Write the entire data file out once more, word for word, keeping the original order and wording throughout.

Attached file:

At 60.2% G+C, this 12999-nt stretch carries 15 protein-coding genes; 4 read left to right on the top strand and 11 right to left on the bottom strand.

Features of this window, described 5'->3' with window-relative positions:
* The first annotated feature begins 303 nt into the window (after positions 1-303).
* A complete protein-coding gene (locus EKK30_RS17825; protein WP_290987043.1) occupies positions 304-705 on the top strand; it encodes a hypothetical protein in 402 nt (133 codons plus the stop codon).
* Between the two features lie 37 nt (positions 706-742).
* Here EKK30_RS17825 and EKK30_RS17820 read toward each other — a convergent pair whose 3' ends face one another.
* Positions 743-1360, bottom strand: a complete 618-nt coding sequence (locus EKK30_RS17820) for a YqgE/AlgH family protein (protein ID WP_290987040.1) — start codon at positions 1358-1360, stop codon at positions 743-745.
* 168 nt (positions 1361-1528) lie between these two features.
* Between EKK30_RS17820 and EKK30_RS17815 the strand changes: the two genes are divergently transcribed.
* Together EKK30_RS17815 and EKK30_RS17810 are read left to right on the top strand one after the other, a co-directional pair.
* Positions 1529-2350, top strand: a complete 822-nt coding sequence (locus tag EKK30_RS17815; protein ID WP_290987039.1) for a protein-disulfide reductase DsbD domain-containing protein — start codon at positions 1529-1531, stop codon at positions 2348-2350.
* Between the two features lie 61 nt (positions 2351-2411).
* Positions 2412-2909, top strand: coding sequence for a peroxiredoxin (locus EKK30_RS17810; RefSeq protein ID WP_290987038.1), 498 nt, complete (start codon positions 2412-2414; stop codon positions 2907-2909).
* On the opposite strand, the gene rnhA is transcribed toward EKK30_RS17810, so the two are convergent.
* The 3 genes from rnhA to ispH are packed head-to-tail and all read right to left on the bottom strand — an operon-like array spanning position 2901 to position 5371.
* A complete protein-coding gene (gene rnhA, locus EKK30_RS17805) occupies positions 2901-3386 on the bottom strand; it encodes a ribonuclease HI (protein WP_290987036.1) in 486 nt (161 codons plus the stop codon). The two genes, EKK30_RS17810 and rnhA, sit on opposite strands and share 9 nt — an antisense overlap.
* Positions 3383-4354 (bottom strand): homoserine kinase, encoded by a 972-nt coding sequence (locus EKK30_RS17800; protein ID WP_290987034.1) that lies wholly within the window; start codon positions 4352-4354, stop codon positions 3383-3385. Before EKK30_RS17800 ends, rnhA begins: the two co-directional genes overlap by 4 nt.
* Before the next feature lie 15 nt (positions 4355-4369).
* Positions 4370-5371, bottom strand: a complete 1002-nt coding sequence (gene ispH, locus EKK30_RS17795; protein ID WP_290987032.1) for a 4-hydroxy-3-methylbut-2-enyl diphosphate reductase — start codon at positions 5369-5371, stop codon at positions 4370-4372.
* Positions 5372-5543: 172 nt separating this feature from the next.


At 60.2% G+C, this 12999-nt stretch carries 15 protein-coding genes; 4 read left to right on the top strand and 11 right to left on the bottom strand.

Features of this window, described 5'->3' with window-relative positions:
* The first annotated feature begins 303 nt into the window (after positions 1-303).
* A complete protein-coding gene (locus EKK30_RS17825; protein WP_290987043.1) occupies positions 304-705 on the top strand; it encodes a hypothetical protein in 402 nt (133 codons plus the stop codon).
* Between the two features lie 37 nt (positions 706-742).
* Here EKK30_RS17825 and EKK30_RS17820 read toward each other — a convergent pair whose 3' ends face one another.
* Positions 743-1360, bottom strand: a complete 618-nt coding sequence (locus EKK30_RS17820) for a YqgE/AlgH family protein (protein ID WP_290987040.1) — start codon at positions 1358-1360, stop codon at positions 743-745.
* 168 nt (positions 1361-1528) lie between these two features.
* Between EKK30_RS17820 and EKK30_RS17815 the strand changes: the two genes are divergently transcribed.
* Together EKK30_RS17815 and EKK30_RS17810 are read left to right on the top strand one after the other, a co-directional pair.
* Positions 1529-2350, top strand: a complete 822-nt coding sequence (locus tag EKK30_RS17815; protein ID WP_290987039.1) for a protein-disulfide reductase DsbD domain-containing protein — start codon at positions 1529-1531, stop codon at positions 2348-2350.
* Between the two features lie 61 nt (positions 2351-2411).
* Positions 2412-2909, top strand: coding sequence for a peroxiredoxin (locus EKK30_RS17810; RefSeq protein ID WP_290987038.1), 498 nt, complete (start codon positions 2412-2414; stop codon positions 2907-2909).
* On the opposite strand, the gene rnhA is transcribed toward EKK30_RS17810, so the two are convergent.
* The 3 genes from rnhA to ispH are packed head-to-tail and all read right to left on the bottom strand — an operon-like array spanning position 2901 to position 5371.
* A complete protein-coding gene (gene rnhA, locus EKK30_RS17805) occupies positions 2901-3386 on the bottom strand; it encodes a ribonuclease HI (protein WP_290987036.1) in 486 nt (161 codons plus the stop codon). The two genes, EKK30_RS17810 and rnhA, sit on opposite strands and share 9 nt — an antisense overlap.
* Positions 3383-4354 (bottom strand): homoserine kinase, encoded by a 972-nt coding sequence (locus EKK30_RS17800; protein ID WP_290987034.1) that lies wholly within the window; start codon positions 4352-4354, stop codon positions 3383-3385. Before EKK30_RS17800 ends, rnhA begins: the two co-directional genes overlap by 4 nt.
* Before the next feature lie 15 nt (positions 4355-4369).
* Positions 4370-5371, bottom strand: a complete 1002-nt coding sequence (gene ispH, locus EKK30_RS17795; protein ID WP_290987032.1) for a 4-hydroxy-3-methylbut-2-enyl diphosphate reductase — start codon at positions 5369-5371, stop codon at positions 4370-4372.
* Positions 5372-5543: 172 nt separating this feature from the next.